Use this URL to cite or link to this record in EThOS: http://ethos.bl.uk/OrderDetails.do?uin=uk.bl.ethos.724809
Title: Crossing the Ya-Lu River : Chinese economic activities in North Korea post-2002
Author: Gao, Bo
Awarding Body: University of Nottingham
Current Institution: University of Nottingham
Date of Award: 2017
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Abstract:
This thesis examines the effectiveness of China’s economic activities in North Korea in terms of resolving China’s domestic non-traditional security problems. It studies the implementation of China’s foreign economic policy towards North Korea. The thesis uses qualitative research methodology to study the economic activities launched after 2002 near the Sino-DPRK border and in North Korean ocean territory. It hypothesises that the commercialisation of China’s foreign economic policy towards North Korea is driven by actors below the state in order to resolve their socio-economic problems at the sub-state level. This policy-transition from original pro-aid economic policy to North Korea also has important implications for the regional order in Northeast Asia. These implications include advancing the economic reform process in North Korea, worsening the relationship between China and South Korea, and reducing the effectiveness of the international effort to denuclearise North Korea. The specific non-traditional security problems which have driven three major sectors of China’s economic activities in North Korea, i.e. mineral resource and energy sector, fishery industry sector and cross-border activities sector, include issues such as environment pollution, resource scarcity, labor shortage and cultural decline that diverge from the China’s strategic targets to Korea Peninsular. This thesis explores the link between high and low politics in the implementation stage of Chinese foreign policy through the relatively active role of actors below the state in Sino-DPRK economic cooperation and their impacts at the regional level after 2002 in contrast to the previous dominant role of central government in this field.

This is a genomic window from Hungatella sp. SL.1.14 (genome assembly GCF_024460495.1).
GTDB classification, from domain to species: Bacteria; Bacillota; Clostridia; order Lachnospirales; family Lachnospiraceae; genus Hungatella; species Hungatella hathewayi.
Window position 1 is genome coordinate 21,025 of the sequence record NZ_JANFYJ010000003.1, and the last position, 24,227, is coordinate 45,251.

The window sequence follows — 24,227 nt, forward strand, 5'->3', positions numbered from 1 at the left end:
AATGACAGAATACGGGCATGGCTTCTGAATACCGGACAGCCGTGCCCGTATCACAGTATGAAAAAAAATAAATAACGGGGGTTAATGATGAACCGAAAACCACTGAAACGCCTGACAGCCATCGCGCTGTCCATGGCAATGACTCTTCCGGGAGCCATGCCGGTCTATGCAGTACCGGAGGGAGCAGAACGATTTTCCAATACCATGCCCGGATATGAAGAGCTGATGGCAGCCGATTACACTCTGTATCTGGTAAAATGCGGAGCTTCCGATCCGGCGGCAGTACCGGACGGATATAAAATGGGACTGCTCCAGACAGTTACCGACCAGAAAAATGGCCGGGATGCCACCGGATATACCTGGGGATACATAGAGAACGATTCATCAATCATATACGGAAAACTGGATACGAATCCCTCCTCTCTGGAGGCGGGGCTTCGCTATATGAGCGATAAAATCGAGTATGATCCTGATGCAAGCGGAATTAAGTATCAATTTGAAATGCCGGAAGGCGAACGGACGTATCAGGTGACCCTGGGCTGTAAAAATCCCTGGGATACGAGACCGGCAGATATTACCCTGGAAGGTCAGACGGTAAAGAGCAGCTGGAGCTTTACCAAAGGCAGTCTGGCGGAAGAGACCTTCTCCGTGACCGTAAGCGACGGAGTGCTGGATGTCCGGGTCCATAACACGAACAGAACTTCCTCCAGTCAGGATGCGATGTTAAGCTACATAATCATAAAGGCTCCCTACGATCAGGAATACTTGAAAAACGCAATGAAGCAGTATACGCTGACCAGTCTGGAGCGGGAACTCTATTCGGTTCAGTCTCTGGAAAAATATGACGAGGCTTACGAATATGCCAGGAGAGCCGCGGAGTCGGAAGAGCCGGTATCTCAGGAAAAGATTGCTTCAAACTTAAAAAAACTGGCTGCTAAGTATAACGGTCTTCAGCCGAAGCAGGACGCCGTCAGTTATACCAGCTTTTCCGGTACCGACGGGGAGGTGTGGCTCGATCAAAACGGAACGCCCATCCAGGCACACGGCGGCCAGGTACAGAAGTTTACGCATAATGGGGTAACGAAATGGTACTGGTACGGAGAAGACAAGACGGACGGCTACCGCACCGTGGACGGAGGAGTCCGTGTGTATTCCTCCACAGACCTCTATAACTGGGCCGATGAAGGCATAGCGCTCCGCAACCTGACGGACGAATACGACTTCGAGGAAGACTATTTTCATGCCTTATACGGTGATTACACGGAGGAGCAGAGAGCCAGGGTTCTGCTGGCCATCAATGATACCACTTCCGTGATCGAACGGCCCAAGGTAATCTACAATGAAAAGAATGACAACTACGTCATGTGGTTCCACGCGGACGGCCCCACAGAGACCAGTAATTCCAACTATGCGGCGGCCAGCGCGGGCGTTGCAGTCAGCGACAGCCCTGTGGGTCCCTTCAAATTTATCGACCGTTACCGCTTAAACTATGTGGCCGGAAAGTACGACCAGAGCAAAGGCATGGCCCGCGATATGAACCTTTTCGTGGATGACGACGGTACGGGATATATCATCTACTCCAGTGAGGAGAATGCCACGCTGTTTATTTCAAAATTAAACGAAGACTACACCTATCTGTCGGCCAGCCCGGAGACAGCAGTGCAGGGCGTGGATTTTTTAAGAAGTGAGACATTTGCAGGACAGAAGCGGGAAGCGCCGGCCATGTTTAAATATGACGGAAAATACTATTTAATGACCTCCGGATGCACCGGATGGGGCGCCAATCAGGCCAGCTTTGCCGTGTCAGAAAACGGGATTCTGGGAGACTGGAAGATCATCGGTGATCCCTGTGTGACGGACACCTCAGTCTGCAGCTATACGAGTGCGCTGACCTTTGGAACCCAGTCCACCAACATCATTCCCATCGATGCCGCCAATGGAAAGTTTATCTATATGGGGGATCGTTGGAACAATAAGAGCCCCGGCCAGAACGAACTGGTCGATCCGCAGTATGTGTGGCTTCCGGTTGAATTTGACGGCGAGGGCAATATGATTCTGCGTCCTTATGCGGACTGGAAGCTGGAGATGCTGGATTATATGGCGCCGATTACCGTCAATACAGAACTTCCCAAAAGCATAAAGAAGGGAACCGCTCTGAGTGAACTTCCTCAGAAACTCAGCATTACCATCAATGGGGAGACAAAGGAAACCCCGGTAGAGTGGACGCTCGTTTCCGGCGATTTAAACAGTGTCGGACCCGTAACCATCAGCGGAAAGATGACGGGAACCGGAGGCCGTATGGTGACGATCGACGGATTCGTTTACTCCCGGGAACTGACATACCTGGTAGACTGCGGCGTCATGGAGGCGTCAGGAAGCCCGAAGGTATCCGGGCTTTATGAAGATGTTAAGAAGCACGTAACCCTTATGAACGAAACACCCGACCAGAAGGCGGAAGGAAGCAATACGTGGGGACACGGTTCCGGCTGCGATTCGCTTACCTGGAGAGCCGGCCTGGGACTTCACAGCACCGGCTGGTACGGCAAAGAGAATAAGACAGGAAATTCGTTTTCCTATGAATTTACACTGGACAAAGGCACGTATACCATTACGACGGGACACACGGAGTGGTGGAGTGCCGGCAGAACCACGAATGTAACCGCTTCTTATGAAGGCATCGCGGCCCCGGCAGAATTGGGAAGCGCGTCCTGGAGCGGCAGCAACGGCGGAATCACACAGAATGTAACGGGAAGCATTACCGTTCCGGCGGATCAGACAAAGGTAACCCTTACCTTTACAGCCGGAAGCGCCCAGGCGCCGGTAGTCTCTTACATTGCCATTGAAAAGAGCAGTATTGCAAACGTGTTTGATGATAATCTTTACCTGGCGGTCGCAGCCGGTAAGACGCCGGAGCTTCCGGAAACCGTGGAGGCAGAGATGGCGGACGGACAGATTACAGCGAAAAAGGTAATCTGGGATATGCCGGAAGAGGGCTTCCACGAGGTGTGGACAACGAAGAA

Supervisor: Not available Sponsor: Not available
Qualification Name: Thesis (Ph.D.) Qualification Level: Doctoral
EThOS ID: uk.bl.ethos.724809  DOI: Not available
Keywords: DS Asia
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